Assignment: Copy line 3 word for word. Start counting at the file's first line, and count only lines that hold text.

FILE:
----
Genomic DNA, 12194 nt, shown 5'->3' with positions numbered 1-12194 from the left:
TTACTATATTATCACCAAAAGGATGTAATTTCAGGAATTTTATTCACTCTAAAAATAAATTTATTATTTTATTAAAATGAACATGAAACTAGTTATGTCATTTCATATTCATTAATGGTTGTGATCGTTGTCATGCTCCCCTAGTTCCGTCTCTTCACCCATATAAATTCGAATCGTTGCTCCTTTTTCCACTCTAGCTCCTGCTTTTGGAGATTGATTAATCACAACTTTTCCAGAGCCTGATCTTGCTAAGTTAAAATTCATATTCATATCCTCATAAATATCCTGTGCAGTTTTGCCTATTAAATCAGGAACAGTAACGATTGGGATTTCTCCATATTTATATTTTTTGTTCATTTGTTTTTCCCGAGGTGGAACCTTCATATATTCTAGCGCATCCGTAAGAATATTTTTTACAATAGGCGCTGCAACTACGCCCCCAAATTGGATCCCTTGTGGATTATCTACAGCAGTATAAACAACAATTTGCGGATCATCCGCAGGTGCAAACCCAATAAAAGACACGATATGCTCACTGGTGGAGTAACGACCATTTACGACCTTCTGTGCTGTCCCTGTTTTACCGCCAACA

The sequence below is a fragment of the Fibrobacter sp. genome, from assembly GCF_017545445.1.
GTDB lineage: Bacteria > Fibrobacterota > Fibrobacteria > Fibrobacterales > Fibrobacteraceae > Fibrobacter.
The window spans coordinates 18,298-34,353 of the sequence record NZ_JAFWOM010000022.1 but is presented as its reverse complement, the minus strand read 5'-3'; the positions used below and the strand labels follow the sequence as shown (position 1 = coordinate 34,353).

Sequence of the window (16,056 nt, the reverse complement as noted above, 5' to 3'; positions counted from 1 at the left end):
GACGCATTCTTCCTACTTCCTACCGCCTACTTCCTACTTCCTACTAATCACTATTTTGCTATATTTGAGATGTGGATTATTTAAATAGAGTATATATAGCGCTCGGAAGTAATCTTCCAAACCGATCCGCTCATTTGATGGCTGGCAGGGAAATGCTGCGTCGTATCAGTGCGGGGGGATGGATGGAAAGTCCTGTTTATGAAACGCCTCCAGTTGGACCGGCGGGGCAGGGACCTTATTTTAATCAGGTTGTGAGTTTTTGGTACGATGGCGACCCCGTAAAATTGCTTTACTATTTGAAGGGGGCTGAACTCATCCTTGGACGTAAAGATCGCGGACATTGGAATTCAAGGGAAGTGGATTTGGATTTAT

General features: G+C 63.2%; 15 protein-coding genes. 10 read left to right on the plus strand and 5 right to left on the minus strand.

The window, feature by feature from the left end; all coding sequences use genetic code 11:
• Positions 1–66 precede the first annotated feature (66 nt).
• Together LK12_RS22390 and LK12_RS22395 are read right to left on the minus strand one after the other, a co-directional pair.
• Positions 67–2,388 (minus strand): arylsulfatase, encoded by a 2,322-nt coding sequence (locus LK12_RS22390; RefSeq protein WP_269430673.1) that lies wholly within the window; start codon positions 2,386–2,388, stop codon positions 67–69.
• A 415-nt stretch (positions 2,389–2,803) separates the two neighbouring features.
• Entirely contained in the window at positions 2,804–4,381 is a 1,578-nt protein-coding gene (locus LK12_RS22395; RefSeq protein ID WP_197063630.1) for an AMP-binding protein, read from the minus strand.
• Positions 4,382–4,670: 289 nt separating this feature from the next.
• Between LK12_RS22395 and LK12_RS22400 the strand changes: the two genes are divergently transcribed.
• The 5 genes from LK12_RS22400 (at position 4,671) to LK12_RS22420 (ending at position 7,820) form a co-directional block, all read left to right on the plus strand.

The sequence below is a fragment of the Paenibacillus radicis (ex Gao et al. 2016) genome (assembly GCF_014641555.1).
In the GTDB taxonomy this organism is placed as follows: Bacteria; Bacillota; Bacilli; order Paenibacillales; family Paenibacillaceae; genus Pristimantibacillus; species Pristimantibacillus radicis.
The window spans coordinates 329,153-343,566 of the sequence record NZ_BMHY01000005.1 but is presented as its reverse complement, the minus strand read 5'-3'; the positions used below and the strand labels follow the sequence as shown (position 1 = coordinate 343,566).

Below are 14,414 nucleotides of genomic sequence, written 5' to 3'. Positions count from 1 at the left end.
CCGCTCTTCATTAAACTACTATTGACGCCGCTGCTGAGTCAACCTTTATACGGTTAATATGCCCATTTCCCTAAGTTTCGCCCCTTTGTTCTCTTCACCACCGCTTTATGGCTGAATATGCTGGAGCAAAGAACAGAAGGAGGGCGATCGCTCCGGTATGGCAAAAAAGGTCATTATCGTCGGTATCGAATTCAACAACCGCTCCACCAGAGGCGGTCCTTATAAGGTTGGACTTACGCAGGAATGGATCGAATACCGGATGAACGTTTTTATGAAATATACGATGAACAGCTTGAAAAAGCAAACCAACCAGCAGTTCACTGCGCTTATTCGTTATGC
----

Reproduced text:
The sequence below is a fragment of the Fibrobacter sp. genome, from assembly GCF_017545445.1.